Medical supplies are highly commoditised goods and relatively easy to subject to strict technical specifications (art 42(3)(b) dir2014/24), particularly when EU standards exist and may limit the ability of the contracting authority to reject standardised and CE-marked products (Medipac-Kazantzidis, C-6/05, EU:C:2007:337). This is particularly clear in the case of vaccines, given the very stringent processes that regulate their commercialisation. Their supply can consequently be procured through open procedures (art 27 dir2014/24) and, possibly, even focus on cost-efficiency only (art 67(2) dir2014/24).
However, such a procurement strategy is likely to trigger a significant number of offers, which can result in significant evaluation and administrative costs for the contracting authority (CA). Hence, resorting to other procedures (or framework agreements) could be in the CA’s interest if it can limit the costs linked to the administration of the procedure without sacrificing technical or commercial advantages derived from significant competition.
A competitive procedure with negotiation (art 29 dir2014/24) would be available in this case if the CA can justify that it meets one of the grounds for its use (art 26(4) dir2014/24), and probably if it can justify the need for negotiations prior to award (art 26(4)(iii)). However, resorting to this procedure can be risky if avoidance of other options (mainly, a restricted procedure, art 28 dir2014/24) is seen as a circumvention of the applicable rules. The use of negotiated procedures has been limited in the case law (Commission v Italy, 199/85, EU:C:1987:115) and the changes introduced by Directive 2014/24 create uncertainty regarding CA’s actual freedom to negotiate. However, this risk can be minimised by shortlisting in a transparent manner (art 65 dir2014/24).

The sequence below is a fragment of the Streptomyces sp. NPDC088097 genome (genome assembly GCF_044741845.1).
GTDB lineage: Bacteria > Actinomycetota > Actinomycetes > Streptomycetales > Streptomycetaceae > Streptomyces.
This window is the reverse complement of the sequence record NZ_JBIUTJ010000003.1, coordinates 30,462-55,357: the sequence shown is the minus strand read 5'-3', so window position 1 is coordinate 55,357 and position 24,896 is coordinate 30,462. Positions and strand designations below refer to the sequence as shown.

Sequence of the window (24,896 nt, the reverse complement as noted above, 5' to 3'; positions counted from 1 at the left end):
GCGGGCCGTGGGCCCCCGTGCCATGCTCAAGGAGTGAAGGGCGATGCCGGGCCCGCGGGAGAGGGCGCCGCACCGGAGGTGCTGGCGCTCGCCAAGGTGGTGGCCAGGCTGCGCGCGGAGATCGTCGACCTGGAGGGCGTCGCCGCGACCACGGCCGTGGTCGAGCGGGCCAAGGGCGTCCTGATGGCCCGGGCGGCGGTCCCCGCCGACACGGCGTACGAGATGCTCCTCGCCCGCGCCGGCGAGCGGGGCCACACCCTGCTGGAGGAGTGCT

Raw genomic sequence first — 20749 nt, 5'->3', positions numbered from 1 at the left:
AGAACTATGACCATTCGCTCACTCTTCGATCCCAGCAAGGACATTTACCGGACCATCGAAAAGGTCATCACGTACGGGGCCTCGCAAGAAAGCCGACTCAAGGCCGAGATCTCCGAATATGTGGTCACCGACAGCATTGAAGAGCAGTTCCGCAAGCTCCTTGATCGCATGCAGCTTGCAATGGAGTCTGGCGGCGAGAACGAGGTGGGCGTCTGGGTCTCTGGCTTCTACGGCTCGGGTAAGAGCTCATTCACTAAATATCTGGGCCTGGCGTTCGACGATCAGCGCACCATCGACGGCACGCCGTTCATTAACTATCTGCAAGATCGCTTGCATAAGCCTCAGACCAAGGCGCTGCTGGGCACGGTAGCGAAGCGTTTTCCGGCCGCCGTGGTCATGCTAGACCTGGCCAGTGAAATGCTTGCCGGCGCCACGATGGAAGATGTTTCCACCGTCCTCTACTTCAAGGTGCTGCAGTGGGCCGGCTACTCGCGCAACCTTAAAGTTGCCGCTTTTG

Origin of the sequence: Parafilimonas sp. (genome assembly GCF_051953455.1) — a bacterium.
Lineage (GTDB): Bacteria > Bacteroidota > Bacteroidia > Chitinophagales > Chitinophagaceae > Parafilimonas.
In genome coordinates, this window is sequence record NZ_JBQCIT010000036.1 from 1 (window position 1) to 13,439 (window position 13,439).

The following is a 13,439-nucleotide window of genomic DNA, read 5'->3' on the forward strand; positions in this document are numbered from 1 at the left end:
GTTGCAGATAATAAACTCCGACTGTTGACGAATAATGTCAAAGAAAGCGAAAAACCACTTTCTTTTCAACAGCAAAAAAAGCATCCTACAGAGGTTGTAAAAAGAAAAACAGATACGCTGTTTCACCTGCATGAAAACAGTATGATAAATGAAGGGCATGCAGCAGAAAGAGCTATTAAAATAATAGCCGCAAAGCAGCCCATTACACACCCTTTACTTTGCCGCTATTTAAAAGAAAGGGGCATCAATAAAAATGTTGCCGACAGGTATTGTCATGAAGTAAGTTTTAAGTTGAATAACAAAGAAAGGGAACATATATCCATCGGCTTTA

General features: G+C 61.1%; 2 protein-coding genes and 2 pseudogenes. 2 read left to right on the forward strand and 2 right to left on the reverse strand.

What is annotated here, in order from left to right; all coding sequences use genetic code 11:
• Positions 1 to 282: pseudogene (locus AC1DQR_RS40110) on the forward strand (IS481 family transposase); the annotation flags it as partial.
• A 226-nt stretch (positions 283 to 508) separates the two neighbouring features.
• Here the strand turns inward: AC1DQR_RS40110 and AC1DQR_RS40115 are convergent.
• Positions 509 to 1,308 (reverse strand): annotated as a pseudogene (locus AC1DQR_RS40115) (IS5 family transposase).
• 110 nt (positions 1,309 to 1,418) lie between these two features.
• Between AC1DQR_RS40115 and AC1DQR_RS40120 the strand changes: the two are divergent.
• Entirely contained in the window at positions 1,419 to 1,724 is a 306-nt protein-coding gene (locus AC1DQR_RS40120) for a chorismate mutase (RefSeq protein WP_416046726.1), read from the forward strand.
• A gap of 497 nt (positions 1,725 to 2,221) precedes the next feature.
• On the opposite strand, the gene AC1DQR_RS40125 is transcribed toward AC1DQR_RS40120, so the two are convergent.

The second main risk derives from the negotiation capacity of the CA. If the CA is inexperienced in negotiations, it can incur in both commercial risks derived from its inability to obtain the best possible economic conditions, and legal risks derived from an improper or discriminatory development of the negotiations (art 29(5) dir2014/24). It could also create risks if it does not have solid management procedures for confidential information and business secrets (idem).
Hence, in order to reap the benefits derived from the lower cost of the competitive procedure with negotiations, the CA needs to have strong legal and commercial expertise. If it does, this is a procedure from which it can benefit. Otherwise, the CA will be better off with the open procedure.
 EY, Pulse of the industry: Differentiating differently, Medical technology report 2014, 5. http://www.ey.com/Publication/vwLUAssets/ey-pulse-of-the-industry-report/$FILE/ey-pulse-of-the-industry-report.pdf (Accessed: 21.11.2014).